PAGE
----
Within the past year, at least four class action lawsuits were filed in the United States District Court for the District of Rhode Island against Rhode Island businesses that allegedly misclassified workers as independent contractors rather than employees. In seeking to address employers’ misclassification of employees in Rhode Island, on May 7, 2015, the United States Department of Labor and the Rhode Island Department of Labor and Training entered into a memorandum of understanding (referred to as a “Common Interest Agreement”). Under the terms of the agreement, the parties agree to share information and coordinate law enforcement efforts aimed at cracking down on the misclassification of employees by Rhode Island businesses.   In so doing, the parties intend to “advance the common legal goals of the parties,” including protecting wages, retirement income, equal employment opportunities, unemployment benefits, workers’ compensation entitlements, the safety and health of the workforce, and “ensur[ing]a level playing field for law-abiding businesses, and proper compliance with applicable tax and licensing laws.”

As part of this effort, the Rhode Island Underground Economy and Employee Misclassification Task Force (enacted in June 2014), which was established both to protect workers’ rights and the businesses that properly classify their employees, recently created an anonymous tip line for allegations of misclassification, staffed by the Rhode Island Division of Taxation.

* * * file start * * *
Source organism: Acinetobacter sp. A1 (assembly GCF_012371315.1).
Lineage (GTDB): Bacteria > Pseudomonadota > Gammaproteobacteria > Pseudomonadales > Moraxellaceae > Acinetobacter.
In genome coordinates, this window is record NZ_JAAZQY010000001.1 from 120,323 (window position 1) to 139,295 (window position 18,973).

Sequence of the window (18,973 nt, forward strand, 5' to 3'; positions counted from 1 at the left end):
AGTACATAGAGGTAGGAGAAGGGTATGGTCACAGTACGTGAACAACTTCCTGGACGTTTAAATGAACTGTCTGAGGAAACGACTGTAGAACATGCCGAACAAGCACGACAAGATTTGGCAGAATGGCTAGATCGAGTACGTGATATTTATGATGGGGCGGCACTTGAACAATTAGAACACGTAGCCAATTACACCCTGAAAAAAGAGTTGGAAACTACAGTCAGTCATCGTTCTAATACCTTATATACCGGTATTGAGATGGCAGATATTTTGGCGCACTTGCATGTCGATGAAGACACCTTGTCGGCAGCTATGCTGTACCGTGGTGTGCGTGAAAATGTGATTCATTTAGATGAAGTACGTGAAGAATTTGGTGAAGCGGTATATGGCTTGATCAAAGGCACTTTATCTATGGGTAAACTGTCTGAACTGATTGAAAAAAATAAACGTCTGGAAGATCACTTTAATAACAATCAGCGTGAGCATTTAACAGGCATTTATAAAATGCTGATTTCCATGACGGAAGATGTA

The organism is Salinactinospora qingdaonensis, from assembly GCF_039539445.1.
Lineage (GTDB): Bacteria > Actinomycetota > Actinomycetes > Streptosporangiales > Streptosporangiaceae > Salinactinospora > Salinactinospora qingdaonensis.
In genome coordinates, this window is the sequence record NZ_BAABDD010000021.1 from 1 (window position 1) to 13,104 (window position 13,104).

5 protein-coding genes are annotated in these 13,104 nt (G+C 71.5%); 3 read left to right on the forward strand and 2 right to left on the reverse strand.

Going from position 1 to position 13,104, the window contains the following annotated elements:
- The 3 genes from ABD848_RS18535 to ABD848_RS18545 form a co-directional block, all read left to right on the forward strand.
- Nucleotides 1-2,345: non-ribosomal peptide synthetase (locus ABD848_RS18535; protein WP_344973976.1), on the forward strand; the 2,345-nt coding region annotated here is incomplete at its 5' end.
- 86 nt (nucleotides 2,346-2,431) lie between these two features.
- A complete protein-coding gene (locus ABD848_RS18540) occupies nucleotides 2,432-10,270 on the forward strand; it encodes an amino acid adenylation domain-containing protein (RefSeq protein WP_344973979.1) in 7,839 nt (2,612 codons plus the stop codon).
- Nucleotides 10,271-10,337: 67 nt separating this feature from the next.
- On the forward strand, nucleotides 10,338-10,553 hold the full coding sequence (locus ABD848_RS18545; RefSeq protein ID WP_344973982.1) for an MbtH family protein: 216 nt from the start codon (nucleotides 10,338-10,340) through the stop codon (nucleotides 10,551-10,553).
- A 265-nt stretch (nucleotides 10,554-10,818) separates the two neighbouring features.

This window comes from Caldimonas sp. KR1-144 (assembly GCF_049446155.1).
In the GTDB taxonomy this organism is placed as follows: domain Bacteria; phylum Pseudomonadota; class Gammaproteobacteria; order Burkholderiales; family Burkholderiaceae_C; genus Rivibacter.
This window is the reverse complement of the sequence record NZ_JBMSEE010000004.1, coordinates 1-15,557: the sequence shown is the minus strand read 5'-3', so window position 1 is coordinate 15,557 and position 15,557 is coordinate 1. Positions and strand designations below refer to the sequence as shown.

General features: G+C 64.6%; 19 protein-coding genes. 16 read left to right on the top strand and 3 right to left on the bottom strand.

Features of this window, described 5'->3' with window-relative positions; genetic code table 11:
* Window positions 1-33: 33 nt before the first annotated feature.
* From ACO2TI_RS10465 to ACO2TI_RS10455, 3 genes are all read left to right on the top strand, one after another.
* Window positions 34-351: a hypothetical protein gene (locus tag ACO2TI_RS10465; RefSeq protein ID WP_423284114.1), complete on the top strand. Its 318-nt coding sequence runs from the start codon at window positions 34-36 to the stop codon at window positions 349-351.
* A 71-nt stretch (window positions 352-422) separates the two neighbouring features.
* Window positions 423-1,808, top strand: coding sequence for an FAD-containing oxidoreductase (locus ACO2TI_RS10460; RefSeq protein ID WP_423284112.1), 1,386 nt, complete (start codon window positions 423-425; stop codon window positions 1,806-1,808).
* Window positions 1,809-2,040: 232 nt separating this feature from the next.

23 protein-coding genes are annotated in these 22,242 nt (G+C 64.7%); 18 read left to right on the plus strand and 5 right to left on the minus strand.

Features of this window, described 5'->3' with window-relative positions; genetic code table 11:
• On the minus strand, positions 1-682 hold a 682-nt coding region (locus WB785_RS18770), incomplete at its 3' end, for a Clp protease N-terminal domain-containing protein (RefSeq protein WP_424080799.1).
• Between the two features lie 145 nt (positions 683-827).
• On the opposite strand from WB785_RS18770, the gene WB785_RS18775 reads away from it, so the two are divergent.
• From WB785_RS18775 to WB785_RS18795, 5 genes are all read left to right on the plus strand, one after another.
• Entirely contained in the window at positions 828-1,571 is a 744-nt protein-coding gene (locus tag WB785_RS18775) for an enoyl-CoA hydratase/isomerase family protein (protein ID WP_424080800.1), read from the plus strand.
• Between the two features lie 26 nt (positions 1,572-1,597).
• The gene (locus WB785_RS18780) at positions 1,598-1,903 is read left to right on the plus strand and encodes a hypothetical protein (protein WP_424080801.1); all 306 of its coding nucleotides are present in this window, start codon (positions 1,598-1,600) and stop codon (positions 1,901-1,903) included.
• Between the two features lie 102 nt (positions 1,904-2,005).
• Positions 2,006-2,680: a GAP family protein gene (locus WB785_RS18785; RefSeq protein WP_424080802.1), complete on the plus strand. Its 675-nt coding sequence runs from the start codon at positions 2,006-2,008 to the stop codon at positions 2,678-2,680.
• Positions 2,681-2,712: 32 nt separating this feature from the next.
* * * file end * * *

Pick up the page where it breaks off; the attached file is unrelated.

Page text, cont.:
While it has always been important for businesses to properly classify their workers, it is particularly imperative in light of Rhode Island’s agreement with the United States Department of Labor regarding the coordination of law enforcement efforts to prevent misclassification. In determining how to properly classify a worker, the totality of the working relationship should be considered.   Most often, an employer-employee relationship exists when the business has the right to direct and control the worker who performs the services. A business should consider the degree of behavioral and financial control it exerts over its workers, as well as the type of relationship that exists between the business and the worker in determining how to classify its workers. However, there is no “magic” formula and the factors considered are not necessarily exclusive.